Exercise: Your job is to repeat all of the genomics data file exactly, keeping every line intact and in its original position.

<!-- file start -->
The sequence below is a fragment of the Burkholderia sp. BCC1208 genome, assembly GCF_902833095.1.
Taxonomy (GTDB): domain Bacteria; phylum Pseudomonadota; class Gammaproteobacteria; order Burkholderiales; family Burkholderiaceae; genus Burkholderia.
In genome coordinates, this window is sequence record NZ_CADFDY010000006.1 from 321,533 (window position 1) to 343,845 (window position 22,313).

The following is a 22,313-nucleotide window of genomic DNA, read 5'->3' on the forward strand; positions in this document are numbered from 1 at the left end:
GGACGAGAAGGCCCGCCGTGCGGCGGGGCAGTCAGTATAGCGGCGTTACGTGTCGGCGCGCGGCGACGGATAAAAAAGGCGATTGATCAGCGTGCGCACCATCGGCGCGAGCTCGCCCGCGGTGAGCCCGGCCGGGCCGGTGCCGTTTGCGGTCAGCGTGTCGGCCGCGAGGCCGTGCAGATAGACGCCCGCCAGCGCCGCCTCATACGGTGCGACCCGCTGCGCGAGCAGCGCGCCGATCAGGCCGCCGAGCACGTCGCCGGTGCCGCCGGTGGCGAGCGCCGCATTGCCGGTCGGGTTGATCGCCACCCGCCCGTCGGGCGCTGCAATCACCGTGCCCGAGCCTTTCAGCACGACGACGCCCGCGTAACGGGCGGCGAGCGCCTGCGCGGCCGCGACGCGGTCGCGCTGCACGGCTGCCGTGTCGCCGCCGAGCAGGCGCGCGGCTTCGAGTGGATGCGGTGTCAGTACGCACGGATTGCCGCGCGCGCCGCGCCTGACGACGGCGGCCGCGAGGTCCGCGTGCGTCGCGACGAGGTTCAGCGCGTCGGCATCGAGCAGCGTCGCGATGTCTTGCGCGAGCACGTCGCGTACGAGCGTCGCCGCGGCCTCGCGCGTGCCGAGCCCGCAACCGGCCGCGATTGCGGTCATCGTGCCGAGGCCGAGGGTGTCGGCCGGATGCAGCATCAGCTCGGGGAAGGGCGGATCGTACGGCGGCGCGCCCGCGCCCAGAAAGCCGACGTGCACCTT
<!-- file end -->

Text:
The sequence below is a fragment of the Burkholderia sp. BCC1208 genome, assembly GCF_902833095.1.
Taxonomy (GTDB): domain Bacteria; phylum Pseudomonadota; class Gammaproteobacteria; order Burkholderiales; family Burkholderiaceae; genus Burkholderia.
In genome coordinates, this window is sequence record NZ_CADFDY010000006.1 from 321,533 (window position 1) to 343,845 (window position 22,313).

The following is a 22,313-nucleotide window of genomic DNA, read 5'->3' on the forward strand; positions in this document are numbered from 1 at the left end:
GGACGAGAAGGCCCGCCGTGCGGCGGGGCAGTCAGTATAGCGGCGTTACGTGTCGGCGCGCGGCGACGGATAAAAAAGGCGATTGATCAGCGTGCGCACCATCGGCGCGAGCTCGCCCGCGGTGAGCCCGGCCGGGCCGGTGCCGTTTGCGGTCAGCGTGTCGGCCGCGAGGCCGTGCAGATAGACGCCCGCCAGCGCCGCCTCATACGGTGCGACCCGCTGCGCGAGCAGCGCGCCGATCAGGCCGCCGAGCACGTCGCCGGTGCCGCCGGTGGCGAGCGCCGCATTGCCGGTCGGGTTGATCGCCACCCGCCCGTCGGGCGCTGCAATCACCGTGCCCGAGCCTTTCAGCACGACGACGCCCGCGTAACGGGCGGCGAGCGCCTGCGCGGCCGCGACGCGGTCGCGCTGCACGGCTGCCGTGTCGCCGCCGAGCAGGCGCGCGGCTTCGAGTGGATGCGGTGTCAGTACGCACGGATTGCCGCGCGCGCCGCGCCTGACGACGGCGGCCGCGAGGTCCGCGTGCGTCGCGACGAGGTTCAGCGCGTCGGCATCGAGCAGCGTCGCGATGTCTTGCGCGAGCACGTCGCGTACGAGCGTCGCCGCGGCCTCGCGCGTGCCGAGCCCGCAACCGGCCGCGATTGCGGTCATCGTGCCGAGGCCGAGGGTGTCGGCCGGATGCAGCATCAGCTCGGGGAAGGGCGGATCGTACGGCGGCGCGCCCGCGCCCAGAAAGCCGACGTGCACCTT